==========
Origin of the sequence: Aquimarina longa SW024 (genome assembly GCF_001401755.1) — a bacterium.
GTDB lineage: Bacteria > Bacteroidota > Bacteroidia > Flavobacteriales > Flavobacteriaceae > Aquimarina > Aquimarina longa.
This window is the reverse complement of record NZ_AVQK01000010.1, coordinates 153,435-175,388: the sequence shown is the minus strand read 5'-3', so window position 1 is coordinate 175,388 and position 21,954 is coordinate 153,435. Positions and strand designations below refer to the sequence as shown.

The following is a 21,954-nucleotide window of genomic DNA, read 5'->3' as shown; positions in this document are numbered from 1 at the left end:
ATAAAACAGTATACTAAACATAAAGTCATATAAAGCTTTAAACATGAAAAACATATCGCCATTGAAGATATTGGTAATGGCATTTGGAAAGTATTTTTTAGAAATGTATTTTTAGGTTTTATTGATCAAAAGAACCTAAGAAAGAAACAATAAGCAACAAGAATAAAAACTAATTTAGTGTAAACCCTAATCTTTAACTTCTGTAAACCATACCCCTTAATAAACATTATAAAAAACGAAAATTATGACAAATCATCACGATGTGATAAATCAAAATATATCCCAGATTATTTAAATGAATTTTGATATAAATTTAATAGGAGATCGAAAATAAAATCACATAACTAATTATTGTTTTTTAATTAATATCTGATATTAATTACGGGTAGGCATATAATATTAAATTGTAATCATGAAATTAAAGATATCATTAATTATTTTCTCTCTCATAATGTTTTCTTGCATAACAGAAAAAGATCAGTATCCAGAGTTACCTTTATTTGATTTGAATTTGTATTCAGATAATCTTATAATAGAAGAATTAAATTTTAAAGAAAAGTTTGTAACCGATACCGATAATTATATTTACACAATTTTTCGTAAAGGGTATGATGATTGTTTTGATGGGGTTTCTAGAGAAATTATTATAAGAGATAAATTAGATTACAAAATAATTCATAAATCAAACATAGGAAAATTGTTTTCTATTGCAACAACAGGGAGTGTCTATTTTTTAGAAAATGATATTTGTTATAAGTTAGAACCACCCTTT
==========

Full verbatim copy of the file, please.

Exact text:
Origin of the sequence: Aquimarina longa SW024 (genome assembly GCF_001401755.1) — a bacterium.
GTDB lineage: Bacteria > Bacteroidota > Bacteroidia > Flavobacteriales > Flavobacteriaceae > Aquimarina > Aquimarina longa.
This window is the reverse complement of record NZ_AVQK01000010.1, coordinates 153,435-175,388: the sequence shown is the minus strand read 5'-3', so window position 1 is coordinate 175,388 and position 21,954 is coordinate 153,435. Positions and strand designations below refer to the sequence as shown.

The following is a 21,954-nucleotide window of genomic DNA, read 5'->3' as shown; positions in this document are numbered from 1 at the left end:
ATAAAACAGTATACTAAACATAAAGTCATATAAAGCTTTAAACATGAAAAACATATCGCCATTGAAGATATTGGTAATGGCATTTGGAAAGTATTTTTTAGAAATGTATTTTTAGGTTTTATTGATCAAAAGAACCTAAGAAAGAAACAATAAGCAACAAGAATAAAAACTAATTTAGTGTAAACCCTAATCTTTAACTTCTGTAAACCATACCCCTTAATAAACATTATAAAAAACGAAAATTATGACAAATCATCACGATGTGATAAATCAAAATATATCCCAGATTATTTAAATGAATTTTGATATAAATTTAATAGGAGATCGAAAATAAAATCACATAACTAATTATTGTTTTTTAATTAATATCTGATATTAATTACGGGTAGGCATATAATATTAAATTGTAATCATGAAATTAAAGATATCATTAATTATTTTCTCTCTCATAATGTTTTCTTGCATAACAGAAAAAGATCAGTATCCAGAGTTACCTTTATTTGATTTGAATTTGTATTCAGATAATCTTATAATAGAAGAATTAAATTTTAAAGAAAAGTTTGTAACCGATACCGATAATTATATTTACACAATTTTTCGTAAAGGGTATGATGATTGTTTTGATGGGGTTTCTAGAGAAATTATTATAAGAGATAAATTAGATTACAAAATAATTCATAAATCAAACATAGGAAAATTGTTTTCTATTGCAACAACAGGGAGTGTCTATTTTTTAGAAAATGATATTTGTTATAAGTTAGAACCACCCTTT